Pressure on the White House to escalate the Syria/Iraq war has no doubt intensified post-Paris. Should Islamic State strike an American civilian target, President Barack Obama would be all but forced to “do something more.” What might that “something” look like, and what would be the consequences?
For an Obama already wary of deeper involvement in Syria/Iraq, a ramping up of the air campaign may be enough to tamp down the current post-Paris pressure. France may also find the short and sharp set of revenge attacks already underway enough for the near term, as Jordan did at the beginning of this year, after the horrific burning alive of one its pilots by Islamic State. Things could then settle back into a more routine fight.
However, if Islamic State were to strike against Americans, Obama would almost be required to escalate, and more of the same air strikes would not satisfy demands for vengeance. Such gestures would not have been sufficient a year ago if an attack had come, and certainly will not be sufficient in the midst of a presidential campaign. Any perceived lack of resolve would hand the Republicans a red, white and blue issue to take them through the next 12 months, and Hillary Clinton would be forced to break with the White House.
America’s escalation could take only one form: American boots on the ground.
No one would call it an invasion, but that is what it would be, regardless of scale. The most likely paths into Syria would be through Jordan, and Turkey, if that government blessed it (but remember, Turkey refused to open its borders for the 2003 American invasion of Iraq), with a smaller American force entering from the northeast, across the Iraqi border.
The United States has notable infrastructure and a compliant host government in place in Jordan. In May of this year, thousands of soldiers took part in war games there, overseen by the American Army. The Jordanians themselves are already considering a militarized “humanitarian corridor” into Syria that could easily morph into an invasion route. Since 2013, the United States has been growing its military presence in Jordan, to include strike aircraft, missile defenses and strategic planners, lots of planners, the infrastructure of war.
An attack against Islamic State from the south might also help isolate Damascus, for follow-on action against Assad. From a military point of view, Israel and the Golan Heights it controls provide neat protection on the invasion’s left flank. Lastly, Jordanian involvement would help dress up the American invasion by giving it something of an Arab face.
Sending large numbers of troops into Syria from the northeast, via Iraq, would be risky, given Islamic State’s strongholds there. Foreign fighters could also find their way across the Turkish border, right into the American flanks. Still, quietly moving modest numbers of airborne and special operations troops through Kurdish-held areas would be possible and necessary to attack Islamic State from a second front.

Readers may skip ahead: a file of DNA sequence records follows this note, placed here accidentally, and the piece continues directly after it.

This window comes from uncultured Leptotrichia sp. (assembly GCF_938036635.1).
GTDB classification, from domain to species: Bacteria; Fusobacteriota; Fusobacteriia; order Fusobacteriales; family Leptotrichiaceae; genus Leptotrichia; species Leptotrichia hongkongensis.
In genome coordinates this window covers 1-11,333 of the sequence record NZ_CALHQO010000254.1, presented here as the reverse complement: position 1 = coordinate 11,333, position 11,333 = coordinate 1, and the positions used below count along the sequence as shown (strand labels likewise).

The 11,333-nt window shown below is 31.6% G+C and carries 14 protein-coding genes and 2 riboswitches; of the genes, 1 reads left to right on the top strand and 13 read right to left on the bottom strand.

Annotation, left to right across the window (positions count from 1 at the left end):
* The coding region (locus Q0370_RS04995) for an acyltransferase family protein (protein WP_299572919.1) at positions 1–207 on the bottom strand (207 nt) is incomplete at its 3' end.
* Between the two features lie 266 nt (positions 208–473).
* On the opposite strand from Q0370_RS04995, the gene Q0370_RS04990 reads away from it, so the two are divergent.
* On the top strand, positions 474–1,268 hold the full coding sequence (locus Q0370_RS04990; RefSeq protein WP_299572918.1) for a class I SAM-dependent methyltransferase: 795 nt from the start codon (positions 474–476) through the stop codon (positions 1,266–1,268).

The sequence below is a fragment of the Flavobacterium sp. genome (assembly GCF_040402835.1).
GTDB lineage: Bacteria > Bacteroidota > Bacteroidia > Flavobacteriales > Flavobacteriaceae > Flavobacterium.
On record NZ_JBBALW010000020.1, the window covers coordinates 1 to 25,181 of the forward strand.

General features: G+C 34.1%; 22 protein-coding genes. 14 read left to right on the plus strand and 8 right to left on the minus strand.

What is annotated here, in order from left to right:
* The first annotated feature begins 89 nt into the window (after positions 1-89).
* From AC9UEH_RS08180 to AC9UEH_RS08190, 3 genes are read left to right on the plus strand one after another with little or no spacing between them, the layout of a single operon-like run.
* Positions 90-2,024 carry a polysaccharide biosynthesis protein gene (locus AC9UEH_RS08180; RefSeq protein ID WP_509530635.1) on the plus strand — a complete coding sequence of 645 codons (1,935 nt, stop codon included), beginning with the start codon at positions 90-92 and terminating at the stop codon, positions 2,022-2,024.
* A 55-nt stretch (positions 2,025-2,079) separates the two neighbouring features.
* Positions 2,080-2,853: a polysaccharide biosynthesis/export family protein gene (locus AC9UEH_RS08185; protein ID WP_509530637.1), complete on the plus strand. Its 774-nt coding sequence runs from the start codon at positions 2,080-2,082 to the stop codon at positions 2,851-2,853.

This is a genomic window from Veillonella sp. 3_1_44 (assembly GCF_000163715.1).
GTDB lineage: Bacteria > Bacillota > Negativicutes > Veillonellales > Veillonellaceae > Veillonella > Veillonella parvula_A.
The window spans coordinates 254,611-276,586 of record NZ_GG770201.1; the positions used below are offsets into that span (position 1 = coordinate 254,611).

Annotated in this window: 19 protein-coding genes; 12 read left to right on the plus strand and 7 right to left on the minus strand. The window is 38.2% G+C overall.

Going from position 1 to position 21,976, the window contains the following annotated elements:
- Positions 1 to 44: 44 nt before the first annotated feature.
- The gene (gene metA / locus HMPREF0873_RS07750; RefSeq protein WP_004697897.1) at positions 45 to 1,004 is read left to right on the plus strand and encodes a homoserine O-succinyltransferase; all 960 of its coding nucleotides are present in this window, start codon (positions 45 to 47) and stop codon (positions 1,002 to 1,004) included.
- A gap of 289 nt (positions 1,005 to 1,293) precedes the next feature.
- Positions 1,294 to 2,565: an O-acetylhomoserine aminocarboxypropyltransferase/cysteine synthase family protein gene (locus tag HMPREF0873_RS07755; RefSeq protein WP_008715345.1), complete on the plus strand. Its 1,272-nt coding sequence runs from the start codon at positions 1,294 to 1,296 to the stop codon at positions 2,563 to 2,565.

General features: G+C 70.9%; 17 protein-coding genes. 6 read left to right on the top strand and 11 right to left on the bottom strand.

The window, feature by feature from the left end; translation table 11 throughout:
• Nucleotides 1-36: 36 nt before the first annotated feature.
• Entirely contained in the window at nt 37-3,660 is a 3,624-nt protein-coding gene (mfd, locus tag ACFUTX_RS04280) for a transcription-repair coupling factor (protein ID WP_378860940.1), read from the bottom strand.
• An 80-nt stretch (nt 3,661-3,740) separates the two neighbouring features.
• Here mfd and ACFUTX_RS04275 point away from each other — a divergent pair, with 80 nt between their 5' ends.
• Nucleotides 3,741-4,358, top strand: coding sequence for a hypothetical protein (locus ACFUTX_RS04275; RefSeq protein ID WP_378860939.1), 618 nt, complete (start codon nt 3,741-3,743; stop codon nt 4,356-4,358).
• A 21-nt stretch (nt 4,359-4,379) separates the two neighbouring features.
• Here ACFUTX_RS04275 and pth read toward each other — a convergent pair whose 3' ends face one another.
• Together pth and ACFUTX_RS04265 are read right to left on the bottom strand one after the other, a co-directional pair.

It would surprising to see any significant American escalation in Iraq proper, absent perhaps inside the Kurdish confederacy. Americans dying once again in the Iraqi desert would be a tough sell domestically, and the Iraqi government in Baghdad and its Iranian partners would be less than receptive to large numbers of American combat forces. Militarily dividing Islamic State into a Syrian force and an Iraqi force would accomplish much on its own anyway, without re-inserting American troops into the tar pit of Iraqi civil war. Cut off from Syria, Islamic State in Iraq would be weakened enough to be crushed separately, perhaps by the Kurds, perhaps by Iraqi-Iranian forces.
The problem, however, with all this testosterone-fueled chess playing is the identical one that bred Islamic State into existence in the first place. As the United States saw in Iraq, Libya, and Afghanistan, winning on the battlefield is the easy part.
Assuming Islamic State could be destroyed (a big assumption given its diffuse nature and political support among many Sunnis), and vengeance sated, what follows? Who will govern “liberated” areas? Will Russia simply stand aside? How much land will the Kurds seize for themselves in northern Syria and how will Turkey react to that?
Syria is a wrecked wasteland, flooded with internally displaced persons. Who will pay for reconstruction, and why would anyone think it would work any better in Syria than it did in Iraq and Afghanistan? Syria would become the breeding group for Islamic State’s successor, as Iraq beget Islamic State from al Qaeda.
Scenarios that put boots on the ground in Syria/Iraq are easy to foresee, and the possible strategies are clear enough to speculate on. But how to deal with the aftermath is what really matters, and what is the plan for that?
Peter Van Buren, who served in the State Department for 24 years, is the author of We Meant Well: How I Helped Lose the Battle for the Hearts and Minds of the Iraqi People, a look at the waste and mismanagement of the Iraqi reconstruction. His latest book is Ghosts of Tom Joad: A Story of the #99 Percent.